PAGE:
Fluttering robotic insects could be coming to your neighborhood

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SEATTLE -- It's not science fiction. A team of engineers at the University of Washington has created an insect-sized robot that mimics real flies.

They hope the tiny robots could help with time-consuming tasks like surveying crop growth on large farms or sniffing out gas leaks.

"You could buy a suitcase full of them, open it up, and they would fly around your building looking for plumes of gas coming out of leaky pipes," said Sawyer Fuller, an assistant professor in the UW Department of Mechanical Engineering.

"If these robots can make it easy to find leaks, they will be much more likely to be patched up, which will reduce greenhouse emissions."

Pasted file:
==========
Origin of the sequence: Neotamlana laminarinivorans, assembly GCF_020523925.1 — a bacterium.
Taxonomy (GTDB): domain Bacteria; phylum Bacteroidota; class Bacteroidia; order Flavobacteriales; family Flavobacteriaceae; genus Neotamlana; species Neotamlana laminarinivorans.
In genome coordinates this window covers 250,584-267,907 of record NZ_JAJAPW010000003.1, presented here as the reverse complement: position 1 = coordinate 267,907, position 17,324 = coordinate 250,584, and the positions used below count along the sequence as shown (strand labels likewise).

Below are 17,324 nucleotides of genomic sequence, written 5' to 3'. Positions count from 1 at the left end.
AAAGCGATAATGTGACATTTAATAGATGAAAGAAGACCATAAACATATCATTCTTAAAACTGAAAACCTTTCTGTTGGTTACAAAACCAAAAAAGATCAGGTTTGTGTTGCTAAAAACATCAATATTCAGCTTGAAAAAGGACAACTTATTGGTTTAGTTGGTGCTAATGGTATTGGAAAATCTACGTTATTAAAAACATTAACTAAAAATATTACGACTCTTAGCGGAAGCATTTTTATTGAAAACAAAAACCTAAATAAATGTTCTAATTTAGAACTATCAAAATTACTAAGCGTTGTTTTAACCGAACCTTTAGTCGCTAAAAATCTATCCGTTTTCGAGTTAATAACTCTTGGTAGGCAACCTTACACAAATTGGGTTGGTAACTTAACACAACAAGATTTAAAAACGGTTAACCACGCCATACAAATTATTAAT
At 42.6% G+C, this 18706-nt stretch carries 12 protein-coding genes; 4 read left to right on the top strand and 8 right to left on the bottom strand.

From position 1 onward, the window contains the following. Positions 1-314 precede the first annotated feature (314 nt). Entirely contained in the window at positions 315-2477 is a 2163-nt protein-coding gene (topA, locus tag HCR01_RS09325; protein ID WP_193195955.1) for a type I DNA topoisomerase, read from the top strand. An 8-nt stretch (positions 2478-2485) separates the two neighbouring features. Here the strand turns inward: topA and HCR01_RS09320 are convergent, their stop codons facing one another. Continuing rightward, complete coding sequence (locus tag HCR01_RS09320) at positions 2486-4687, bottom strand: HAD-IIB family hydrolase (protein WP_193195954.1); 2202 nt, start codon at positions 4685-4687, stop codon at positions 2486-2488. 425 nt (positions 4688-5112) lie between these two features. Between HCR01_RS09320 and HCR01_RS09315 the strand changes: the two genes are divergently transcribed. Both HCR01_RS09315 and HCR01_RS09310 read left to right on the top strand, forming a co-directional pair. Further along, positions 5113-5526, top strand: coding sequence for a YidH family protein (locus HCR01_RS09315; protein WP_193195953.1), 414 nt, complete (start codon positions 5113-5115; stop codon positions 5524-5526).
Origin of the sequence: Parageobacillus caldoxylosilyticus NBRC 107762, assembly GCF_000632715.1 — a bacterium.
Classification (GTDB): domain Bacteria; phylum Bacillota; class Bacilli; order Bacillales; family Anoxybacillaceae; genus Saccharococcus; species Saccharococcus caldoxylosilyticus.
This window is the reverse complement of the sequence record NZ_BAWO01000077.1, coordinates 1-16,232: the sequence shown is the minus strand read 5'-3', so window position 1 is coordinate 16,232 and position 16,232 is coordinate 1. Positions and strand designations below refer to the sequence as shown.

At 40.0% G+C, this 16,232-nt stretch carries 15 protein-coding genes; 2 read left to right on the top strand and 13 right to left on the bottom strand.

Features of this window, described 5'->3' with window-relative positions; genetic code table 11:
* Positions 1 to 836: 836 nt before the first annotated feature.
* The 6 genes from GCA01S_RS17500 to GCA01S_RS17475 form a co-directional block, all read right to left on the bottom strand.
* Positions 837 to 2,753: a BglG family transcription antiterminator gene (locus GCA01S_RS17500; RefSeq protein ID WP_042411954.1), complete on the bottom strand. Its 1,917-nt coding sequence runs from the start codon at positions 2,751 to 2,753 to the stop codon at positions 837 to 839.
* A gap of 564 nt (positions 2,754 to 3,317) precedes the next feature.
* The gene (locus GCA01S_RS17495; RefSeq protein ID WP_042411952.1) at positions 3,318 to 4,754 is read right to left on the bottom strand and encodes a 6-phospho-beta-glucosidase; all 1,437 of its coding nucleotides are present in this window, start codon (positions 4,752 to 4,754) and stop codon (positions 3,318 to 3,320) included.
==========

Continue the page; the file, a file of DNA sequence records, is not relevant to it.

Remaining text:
These flying robots, officially called RoboFly, work similar to drones with a few differences:

1. A lot smaller: RoboFly are slightly heavier than a toothpick.

2. They have wings: RoboFly is too small to use propellers, so in an engineering feat the UW team created the flapping wings which look and act like a real insect.

3. It has a brain: RoboFly uses a tiny onboard circuit that converts energy from a tiny laser into electricity to operate its wings.

"The microcontrollerists are like a real fly's brain telling wing muscles when to fire," said co-author Vikram Iyer, a doctoral student in the UW Department of Electrical Engineering. "On RoboFly, it tells the wings things like 'flap hard now' or 'don't flap.'"

The UW engineers hope to one day control the RoboFly using a more advanced brain and a sensor system. They also hope to use a tiny battery to power the device instead of tiny lasers.

The team will present its findings May 23 at the International Conference on Robotics and Automation in Brisbane, Australia.

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